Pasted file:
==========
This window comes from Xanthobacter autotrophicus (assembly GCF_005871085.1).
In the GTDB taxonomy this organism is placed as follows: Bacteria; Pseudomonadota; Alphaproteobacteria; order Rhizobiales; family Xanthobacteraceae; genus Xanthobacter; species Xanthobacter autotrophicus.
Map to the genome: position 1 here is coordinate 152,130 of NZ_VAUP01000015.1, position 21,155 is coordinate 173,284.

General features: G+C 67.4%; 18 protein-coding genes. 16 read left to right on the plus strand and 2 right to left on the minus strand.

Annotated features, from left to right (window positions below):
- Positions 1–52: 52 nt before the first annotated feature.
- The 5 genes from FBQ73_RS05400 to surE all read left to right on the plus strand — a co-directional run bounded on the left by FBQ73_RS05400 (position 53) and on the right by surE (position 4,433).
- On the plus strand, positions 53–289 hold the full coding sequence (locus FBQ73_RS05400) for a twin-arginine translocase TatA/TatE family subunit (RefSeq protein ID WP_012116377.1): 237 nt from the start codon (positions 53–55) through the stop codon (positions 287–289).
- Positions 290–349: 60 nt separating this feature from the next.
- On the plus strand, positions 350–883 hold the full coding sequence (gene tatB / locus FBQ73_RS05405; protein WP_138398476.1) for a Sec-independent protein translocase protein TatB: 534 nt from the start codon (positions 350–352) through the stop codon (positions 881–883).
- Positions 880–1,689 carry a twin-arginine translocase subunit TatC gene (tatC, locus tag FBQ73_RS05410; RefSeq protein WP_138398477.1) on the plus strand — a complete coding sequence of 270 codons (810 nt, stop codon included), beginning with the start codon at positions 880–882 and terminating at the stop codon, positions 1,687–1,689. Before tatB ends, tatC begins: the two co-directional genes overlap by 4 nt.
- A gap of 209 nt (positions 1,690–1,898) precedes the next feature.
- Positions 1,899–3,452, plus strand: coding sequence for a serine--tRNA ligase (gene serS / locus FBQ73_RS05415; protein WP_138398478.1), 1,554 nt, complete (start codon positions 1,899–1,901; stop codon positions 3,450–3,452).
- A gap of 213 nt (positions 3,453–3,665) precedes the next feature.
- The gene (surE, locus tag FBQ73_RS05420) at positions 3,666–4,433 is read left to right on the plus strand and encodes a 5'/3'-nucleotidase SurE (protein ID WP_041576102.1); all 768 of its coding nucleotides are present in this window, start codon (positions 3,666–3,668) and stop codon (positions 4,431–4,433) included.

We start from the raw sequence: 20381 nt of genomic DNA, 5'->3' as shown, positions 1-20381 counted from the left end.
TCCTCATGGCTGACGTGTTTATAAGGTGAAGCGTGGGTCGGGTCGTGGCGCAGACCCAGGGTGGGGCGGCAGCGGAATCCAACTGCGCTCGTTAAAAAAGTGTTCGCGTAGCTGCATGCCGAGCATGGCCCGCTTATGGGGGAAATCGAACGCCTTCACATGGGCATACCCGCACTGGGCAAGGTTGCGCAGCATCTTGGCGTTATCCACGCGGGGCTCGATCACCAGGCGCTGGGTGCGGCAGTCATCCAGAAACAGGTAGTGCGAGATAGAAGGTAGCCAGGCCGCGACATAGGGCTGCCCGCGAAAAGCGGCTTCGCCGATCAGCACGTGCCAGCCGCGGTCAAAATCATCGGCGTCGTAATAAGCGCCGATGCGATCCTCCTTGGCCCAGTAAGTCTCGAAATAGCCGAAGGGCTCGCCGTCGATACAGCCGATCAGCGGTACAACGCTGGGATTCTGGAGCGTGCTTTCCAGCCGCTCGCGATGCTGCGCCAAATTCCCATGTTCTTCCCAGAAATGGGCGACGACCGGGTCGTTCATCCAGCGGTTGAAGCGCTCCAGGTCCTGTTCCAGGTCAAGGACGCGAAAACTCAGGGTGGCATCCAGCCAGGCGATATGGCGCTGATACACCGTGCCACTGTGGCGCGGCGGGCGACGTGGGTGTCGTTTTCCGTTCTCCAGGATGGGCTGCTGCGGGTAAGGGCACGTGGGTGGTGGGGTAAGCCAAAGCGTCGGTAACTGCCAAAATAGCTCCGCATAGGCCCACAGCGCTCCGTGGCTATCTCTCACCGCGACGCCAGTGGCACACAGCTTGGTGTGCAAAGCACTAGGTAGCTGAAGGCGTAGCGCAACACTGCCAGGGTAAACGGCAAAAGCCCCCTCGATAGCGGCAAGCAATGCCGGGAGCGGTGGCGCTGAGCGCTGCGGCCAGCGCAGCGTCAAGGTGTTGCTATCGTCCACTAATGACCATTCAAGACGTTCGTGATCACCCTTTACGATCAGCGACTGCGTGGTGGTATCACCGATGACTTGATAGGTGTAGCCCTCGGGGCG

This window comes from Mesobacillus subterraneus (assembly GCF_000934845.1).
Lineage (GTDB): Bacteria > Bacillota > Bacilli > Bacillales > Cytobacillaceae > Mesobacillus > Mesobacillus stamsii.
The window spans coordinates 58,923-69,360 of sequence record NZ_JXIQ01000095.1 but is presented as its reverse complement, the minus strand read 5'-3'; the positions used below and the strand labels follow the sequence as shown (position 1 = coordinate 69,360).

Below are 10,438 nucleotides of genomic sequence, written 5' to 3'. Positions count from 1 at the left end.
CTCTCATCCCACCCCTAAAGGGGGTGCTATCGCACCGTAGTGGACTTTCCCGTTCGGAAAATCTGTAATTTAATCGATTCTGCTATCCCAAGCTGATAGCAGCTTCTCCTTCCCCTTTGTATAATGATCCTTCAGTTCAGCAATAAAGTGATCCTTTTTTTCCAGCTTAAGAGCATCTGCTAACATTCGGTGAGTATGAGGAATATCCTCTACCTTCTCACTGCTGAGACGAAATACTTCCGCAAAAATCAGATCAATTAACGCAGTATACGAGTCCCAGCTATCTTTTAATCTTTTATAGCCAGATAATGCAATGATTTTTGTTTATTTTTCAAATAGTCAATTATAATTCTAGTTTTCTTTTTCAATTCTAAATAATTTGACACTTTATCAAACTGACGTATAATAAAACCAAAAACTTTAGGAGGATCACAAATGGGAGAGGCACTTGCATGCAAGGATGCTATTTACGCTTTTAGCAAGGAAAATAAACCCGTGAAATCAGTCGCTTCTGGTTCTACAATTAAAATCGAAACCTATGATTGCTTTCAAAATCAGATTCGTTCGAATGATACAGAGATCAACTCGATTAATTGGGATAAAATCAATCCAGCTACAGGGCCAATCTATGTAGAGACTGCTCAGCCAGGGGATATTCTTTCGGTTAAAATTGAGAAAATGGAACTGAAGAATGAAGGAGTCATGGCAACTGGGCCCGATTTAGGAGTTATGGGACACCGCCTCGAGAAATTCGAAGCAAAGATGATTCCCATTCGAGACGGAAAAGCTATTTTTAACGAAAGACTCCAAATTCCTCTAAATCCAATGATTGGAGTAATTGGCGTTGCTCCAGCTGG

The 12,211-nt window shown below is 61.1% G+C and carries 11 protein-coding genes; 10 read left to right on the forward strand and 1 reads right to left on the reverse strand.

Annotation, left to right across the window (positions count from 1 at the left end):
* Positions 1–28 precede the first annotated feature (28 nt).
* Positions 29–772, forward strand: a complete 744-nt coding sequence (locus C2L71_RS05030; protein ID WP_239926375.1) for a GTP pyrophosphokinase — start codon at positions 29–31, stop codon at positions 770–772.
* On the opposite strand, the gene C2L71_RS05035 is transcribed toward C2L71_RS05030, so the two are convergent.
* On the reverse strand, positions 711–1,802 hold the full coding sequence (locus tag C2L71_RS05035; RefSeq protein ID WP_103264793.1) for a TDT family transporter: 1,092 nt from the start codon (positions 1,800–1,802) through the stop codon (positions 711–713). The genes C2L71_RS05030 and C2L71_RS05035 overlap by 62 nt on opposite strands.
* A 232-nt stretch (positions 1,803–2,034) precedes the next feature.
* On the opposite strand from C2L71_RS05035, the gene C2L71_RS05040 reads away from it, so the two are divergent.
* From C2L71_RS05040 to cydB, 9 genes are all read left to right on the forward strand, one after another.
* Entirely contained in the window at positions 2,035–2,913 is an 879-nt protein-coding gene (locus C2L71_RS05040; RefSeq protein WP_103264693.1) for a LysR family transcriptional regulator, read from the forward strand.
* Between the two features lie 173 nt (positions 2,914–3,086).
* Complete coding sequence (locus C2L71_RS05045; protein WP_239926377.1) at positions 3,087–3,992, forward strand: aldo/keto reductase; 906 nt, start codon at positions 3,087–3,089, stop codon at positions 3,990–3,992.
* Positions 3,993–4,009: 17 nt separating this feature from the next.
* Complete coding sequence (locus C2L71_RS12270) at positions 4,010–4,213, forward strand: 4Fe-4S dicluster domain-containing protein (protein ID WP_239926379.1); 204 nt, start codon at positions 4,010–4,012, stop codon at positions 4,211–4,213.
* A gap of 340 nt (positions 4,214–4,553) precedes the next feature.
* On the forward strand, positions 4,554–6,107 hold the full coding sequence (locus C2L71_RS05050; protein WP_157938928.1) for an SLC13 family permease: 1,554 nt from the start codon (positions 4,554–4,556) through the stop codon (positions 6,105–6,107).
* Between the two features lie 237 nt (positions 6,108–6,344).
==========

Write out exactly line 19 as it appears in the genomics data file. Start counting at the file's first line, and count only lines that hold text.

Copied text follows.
Lineage (GTDB): Bacteria > Bacillota > Bacilli > Bacillales > Cytobacillaceae > Mesobacillus > Mesobacillus stamsii.